Paul Kaye plays Pratchett in Back in Black, based on Pratchett's unfinished autobiography; it will air on Saturday.
The doc covers the frustrations, discrimination and discouragement that Pratchett encountered as a working class pupil with a variety of speech impediments, and on what Neil Gaiman called Pratchett's 'quiet rage', which fuelled him to literary stardom and enabled him to write seven novels even as Alzheimer's stole his mind.
The irreverent trailer hints at a programme that will treat Pratchett with the kind of anger and compassion he brought to his own work and life.
On his Alzheimer's, Pratchett wrote: "On the first day of my journalistic career I saw my first corpse – some unfortunate chap fell down a hole in a farm and drowned in pig shit. All I can say is that, compared with his horrific demise, Alzheimer's is a walk in the park. Except with Alzheimer's my park keeps changing.
"The trees get up and walk over there, the benches go missing and the paths seem to be unwinding into particularly vindictive serpents.
"I always dreamt that when I died I would be sat in a deckchair with a glass of brandy listening to Thomas Tallis on the iPod. But I had Alzheimer's, so I forgot all about that."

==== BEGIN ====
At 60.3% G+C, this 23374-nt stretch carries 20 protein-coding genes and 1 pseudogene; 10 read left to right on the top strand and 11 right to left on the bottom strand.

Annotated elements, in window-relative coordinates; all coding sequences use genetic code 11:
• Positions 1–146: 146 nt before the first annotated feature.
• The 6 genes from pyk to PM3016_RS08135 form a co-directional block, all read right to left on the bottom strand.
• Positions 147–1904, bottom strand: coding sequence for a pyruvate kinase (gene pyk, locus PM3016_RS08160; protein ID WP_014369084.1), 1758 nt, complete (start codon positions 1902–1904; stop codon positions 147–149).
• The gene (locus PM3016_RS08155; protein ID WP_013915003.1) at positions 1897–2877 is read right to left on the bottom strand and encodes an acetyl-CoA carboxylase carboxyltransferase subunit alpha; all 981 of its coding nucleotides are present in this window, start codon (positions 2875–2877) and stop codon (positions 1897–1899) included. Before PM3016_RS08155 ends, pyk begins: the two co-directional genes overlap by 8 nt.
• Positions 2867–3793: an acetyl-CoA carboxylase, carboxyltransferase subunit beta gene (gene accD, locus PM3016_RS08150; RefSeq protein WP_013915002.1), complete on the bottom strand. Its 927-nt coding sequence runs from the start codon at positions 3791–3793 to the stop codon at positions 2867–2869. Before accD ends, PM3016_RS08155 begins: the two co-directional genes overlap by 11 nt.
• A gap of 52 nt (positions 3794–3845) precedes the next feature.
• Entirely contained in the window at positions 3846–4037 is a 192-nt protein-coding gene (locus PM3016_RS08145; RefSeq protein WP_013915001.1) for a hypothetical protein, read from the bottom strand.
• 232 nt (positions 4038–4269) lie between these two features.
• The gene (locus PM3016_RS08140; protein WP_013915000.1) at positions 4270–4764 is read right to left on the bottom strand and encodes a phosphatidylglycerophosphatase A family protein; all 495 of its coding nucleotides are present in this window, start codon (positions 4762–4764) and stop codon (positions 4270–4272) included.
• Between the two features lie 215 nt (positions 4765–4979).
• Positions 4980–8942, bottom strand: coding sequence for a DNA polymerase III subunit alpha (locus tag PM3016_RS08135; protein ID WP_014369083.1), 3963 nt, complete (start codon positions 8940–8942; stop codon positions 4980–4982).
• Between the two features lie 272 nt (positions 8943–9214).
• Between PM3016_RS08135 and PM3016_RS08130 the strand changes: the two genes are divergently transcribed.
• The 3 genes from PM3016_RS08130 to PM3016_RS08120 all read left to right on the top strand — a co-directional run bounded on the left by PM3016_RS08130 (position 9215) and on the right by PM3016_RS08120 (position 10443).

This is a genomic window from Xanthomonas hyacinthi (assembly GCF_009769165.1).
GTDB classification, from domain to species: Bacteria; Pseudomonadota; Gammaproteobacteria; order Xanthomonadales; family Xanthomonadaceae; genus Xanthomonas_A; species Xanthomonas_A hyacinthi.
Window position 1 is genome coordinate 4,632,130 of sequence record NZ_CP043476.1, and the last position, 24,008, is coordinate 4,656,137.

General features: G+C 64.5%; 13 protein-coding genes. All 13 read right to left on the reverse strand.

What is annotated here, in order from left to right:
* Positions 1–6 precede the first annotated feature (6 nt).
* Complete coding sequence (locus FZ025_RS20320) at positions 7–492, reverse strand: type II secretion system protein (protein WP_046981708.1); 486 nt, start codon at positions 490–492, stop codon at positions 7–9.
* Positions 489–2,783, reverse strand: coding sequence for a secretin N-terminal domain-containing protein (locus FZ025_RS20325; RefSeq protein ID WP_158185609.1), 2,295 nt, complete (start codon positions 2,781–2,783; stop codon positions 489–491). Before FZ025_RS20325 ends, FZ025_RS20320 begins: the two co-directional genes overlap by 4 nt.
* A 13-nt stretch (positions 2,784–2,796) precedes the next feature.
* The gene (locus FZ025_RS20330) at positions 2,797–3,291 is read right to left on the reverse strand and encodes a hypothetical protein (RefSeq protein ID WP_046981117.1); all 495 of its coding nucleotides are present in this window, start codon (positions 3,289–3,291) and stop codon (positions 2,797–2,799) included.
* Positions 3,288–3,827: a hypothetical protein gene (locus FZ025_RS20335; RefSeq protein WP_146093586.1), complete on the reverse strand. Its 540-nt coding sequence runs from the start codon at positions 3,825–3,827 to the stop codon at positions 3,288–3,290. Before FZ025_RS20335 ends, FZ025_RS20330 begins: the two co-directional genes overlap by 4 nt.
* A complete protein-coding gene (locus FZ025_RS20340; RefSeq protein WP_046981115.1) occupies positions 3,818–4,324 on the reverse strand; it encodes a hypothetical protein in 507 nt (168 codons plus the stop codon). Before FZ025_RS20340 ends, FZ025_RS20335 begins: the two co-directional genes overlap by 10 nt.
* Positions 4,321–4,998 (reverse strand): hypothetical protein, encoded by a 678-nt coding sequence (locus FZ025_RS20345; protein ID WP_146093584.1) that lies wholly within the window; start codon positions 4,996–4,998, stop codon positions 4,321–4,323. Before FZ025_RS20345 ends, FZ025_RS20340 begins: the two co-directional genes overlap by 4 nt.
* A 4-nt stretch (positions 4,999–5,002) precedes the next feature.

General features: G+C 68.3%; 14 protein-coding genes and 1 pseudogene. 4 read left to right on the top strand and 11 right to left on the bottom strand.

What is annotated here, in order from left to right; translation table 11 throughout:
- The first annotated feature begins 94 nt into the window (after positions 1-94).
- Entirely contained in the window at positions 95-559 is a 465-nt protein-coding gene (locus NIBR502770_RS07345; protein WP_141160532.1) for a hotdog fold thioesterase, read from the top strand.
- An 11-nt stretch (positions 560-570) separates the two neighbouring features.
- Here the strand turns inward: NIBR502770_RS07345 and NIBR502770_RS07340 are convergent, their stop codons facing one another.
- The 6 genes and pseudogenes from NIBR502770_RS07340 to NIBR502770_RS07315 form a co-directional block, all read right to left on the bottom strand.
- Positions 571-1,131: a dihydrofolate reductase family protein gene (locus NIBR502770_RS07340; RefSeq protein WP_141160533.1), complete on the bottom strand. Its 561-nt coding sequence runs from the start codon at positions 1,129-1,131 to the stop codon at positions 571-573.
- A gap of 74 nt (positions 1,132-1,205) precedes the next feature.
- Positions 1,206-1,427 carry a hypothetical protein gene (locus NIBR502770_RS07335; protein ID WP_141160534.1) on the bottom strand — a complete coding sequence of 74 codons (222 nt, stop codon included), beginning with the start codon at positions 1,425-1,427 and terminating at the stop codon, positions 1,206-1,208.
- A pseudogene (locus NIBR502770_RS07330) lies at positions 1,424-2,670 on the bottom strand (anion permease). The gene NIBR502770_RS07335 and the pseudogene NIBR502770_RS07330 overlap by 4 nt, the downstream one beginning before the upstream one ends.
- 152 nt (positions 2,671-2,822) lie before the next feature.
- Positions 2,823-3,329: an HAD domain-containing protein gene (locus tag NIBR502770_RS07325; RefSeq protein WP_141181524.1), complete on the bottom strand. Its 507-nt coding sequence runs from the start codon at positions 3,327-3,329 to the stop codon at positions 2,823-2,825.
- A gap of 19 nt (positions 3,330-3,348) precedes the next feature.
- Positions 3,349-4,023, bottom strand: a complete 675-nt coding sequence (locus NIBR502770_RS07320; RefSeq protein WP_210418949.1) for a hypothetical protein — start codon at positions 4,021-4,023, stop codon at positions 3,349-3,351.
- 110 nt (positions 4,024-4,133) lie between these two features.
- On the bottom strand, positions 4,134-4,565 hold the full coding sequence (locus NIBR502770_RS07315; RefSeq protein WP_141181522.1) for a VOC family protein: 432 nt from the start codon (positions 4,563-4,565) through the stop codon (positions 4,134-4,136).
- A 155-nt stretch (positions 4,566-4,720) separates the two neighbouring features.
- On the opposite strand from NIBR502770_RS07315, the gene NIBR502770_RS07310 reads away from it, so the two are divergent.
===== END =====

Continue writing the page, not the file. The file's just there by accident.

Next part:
While his novels were popular with readers, Pratchett's work was often dismissed by critics. He wrote that the feeling of "somehow being inferior" picked up during his school days had stayed with him and was "hard to shake off". But his anger, he said, carried him "quite a long way".
During his later years, the writer campaigned for terminally ill patients to have a right to die, and featured in a documentary in which he followed a man with motor neurone disease to the Swiss clinic Dignitas to watch him take a lethal dose of barbiturates.
Terry Pratchett docudrama reveals moment author realised he was 'dead'
[Nadia Khomami/The Guardian]
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